This is improvisational mastery, a unity of thought and action. His playing feels fully embodied: you can hear the process in his playing, as though his hands are multidimensional feelers that sense sonic possibility as they move across the keyboard. Such prowess can only result from decades of research, study, and experimentation. Like Thelonious Monk and Cecil Taylor, Sun Ra rigorously explored that liminal space between body and instrument, displaying the kind of grace, power, and brutal beauty that you find in the martial arts.
Garden, Volume 2
Hat Hut : 1982
This is one of Cecil Taylor’s many great, inimitable solo “ballad” pieces. There was a period in the early-mid-90s when I’d been listening to lots of him – seeing him live often and dosing myself with his recordings every morning over breakfast. This piece, from the 2-disc live Hat Hut album Garden, particularly grabbed me because it had one of the most transparent and economical forms I’d ever heard from Taylor. He plays the head twice, seemingly improvises over a version of the progression, and plays the head out.
It’s such a beautiful song. One chord he plays changed my life. It’s in the middle of the head, 1 minute in (and recurs on the repeat) – an A octave in the bass, and a B, G, B in the right hand. Andrew Hill also favored such a voicing, as in the piece “Subterfuge” on Black Fire. It’s a mysterious and spectral sound, stable and yet void, an anti-chord. When I first figured out what it was, it was like peering into the abyss.
Pemmican is a meat-derived “survival” food meant for travel, like jerky but better, supposedly. It was invented by Native Americans; Taylor has a number of Native American ancestors. There are lots of pieces in the world named after food, but of course everything is deeply symbolic for Taylor. There is plenty to read into, if you are so inclined.
Soul Note : 1986
How can one piano piece contain the universe? Somehow this one does. I’ve spoken here previously about my personal relationship to Hill and his music. But this piece goes further and somehow encapsulates everything and its opposite. It is and is not a rag in the traditional sense; it has a traditional rag form, maddening repeats included, but it also spirals off at times — into fragments of other songs, into glacially paced anti-rag ruminations, into what seem like the recesses of human consciousness. It has glaring imperfections and yet also seems perfectly balanced. Its pulse careens, wobbles, and falters, but this results in a more accurate portrayal of human motion than any piano roll ever could capture. It pushes a quintessentially ragtime hemiola figure to an absurd extreme. It is simply a tour de force explosion of the idea of rag.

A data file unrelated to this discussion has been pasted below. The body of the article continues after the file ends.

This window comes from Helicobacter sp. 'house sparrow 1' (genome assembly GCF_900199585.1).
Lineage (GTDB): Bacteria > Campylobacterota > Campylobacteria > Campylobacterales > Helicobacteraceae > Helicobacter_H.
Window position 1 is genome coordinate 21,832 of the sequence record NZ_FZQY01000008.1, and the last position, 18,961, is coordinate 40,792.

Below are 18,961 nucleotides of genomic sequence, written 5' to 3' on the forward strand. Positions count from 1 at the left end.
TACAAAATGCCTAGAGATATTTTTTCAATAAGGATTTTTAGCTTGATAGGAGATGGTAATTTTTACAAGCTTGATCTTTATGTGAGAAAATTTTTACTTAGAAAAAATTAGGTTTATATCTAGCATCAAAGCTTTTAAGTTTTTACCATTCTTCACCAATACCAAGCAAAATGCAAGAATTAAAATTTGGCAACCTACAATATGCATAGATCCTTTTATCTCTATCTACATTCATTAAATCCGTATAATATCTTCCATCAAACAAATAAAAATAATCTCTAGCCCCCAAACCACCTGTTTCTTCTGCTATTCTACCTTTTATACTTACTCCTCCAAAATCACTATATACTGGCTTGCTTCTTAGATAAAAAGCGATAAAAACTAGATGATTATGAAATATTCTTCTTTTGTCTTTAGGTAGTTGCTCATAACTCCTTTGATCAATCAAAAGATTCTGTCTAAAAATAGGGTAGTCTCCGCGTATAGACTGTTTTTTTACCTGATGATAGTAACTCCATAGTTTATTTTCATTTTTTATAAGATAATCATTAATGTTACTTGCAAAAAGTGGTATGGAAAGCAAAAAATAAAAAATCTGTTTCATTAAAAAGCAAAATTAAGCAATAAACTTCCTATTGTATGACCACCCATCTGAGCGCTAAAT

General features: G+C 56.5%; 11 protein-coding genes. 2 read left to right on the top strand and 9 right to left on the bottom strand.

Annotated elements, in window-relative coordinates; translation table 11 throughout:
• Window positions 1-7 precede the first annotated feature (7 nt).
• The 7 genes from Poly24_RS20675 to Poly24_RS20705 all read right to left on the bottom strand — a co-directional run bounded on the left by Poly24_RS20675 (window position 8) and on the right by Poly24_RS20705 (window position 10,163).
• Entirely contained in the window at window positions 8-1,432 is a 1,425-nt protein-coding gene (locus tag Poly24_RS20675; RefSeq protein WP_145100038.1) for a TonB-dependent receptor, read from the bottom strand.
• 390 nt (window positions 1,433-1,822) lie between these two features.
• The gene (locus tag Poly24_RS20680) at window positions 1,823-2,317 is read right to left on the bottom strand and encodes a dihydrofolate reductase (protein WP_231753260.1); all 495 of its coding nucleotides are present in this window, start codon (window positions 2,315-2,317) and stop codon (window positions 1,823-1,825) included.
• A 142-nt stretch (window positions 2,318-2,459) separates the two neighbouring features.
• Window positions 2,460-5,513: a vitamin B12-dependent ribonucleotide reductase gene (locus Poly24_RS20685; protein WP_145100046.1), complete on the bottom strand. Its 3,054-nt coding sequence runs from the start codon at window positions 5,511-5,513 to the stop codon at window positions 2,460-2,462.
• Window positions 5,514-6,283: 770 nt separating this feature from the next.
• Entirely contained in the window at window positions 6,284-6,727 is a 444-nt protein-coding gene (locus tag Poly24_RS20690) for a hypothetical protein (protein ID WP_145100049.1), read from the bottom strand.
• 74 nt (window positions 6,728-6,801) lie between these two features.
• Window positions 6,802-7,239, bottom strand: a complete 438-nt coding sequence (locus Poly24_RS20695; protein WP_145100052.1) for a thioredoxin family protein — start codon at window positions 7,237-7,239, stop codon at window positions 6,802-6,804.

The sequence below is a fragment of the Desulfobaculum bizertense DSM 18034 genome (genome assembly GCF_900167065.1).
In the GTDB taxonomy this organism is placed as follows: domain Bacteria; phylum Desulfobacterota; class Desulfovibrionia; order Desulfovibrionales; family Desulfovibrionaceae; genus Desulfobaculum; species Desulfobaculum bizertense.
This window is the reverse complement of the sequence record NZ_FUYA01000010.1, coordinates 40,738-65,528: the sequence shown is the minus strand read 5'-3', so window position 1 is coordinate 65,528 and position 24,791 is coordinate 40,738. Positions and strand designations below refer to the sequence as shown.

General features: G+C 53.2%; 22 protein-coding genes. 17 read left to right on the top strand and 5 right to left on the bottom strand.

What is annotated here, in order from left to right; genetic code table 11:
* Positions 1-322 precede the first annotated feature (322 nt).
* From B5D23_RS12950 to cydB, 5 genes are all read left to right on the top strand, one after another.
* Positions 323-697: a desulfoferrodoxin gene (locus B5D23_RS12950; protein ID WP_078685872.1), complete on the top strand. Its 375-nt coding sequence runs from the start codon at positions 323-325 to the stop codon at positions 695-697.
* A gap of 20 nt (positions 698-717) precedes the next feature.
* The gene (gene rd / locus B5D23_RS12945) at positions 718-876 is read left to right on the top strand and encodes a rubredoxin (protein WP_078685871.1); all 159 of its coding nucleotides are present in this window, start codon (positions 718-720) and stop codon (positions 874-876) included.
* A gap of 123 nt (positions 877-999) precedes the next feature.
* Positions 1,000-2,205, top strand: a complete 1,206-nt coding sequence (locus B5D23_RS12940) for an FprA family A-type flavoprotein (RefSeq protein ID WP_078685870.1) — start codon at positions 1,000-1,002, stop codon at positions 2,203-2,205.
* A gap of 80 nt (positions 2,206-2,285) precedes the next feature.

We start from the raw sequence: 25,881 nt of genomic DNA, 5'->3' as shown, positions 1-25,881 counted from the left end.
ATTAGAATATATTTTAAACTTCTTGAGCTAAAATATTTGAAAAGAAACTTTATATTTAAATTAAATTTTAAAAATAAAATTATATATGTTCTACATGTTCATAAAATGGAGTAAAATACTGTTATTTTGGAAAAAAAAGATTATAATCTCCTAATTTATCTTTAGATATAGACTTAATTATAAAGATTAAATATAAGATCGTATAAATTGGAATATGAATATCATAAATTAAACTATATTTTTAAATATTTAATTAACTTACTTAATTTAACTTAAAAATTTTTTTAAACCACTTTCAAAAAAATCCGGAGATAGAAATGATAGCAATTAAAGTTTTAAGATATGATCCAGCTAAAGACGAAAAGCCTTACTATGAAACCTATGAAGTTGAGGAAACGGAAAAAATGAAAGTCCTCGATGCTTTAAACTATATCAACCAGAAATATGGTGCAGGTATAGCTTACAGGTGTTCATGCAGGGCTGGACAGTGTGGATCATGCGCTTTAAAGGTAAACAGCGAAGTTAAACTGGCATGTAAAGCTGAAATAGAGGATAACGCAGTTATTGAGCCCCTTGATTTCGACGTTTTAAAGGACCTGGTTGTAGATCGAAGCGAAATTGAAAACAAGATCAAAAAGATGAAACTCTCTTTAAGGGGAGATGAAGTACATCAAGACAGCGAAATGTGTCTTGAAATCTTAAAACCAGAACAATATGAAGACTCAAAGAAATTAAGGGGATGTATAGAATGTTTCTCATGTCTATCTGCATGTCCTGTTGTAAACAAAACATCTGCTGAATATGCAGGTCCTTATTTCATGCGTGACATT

Hill constantly allows the two hands to slide slightly out of register, enhancing the polyphony while peeling the rhythm apart like an onion, revealing musical pulse to be a mere convenience, a collective fiction. There are times when Hill seems to be fooling with us, but then you turn a corner and glimpse certain mysteries of existence. Check out the passage starting at 8:45 where he refracts the “C” section, spinning these intoxicating lines across an insistently asymmetric sub-basement left hand, only to hit the last chord with deadpan simplicity each time.
The song ends suddenly, with a dash of elegance and humor, and it feels like the right time to make an exit. The listener has been put through the wringer. You are bewildered and have forgotten what life was like before the song started. But, as Wadada Leo Smith said in this clip:
The artist is the consciousness of society… but musicians’ role is very special. It’s a way of making an example of the perfect state of being for the observer, causing, if it’s successful, the observer to forget just for a moment that there is anywhere else existing except that moment that they’re engaged in, and to eclipse everything that was happening to them before they began that process of being the observer, or being involved in / engaged between art and music and listening… and to transform that life in just an instant, so that when they go back to the routine part of living, they carry with them a little bit of something else. (Smith, Eclipse)
Asian Improv / Red Giant : 1998
I wouldn’t ever know how to follow Hill, but I often end my own performances with this short meditation, as a way to give thanks and to ease the listener’s transition back into that “routine part of living.”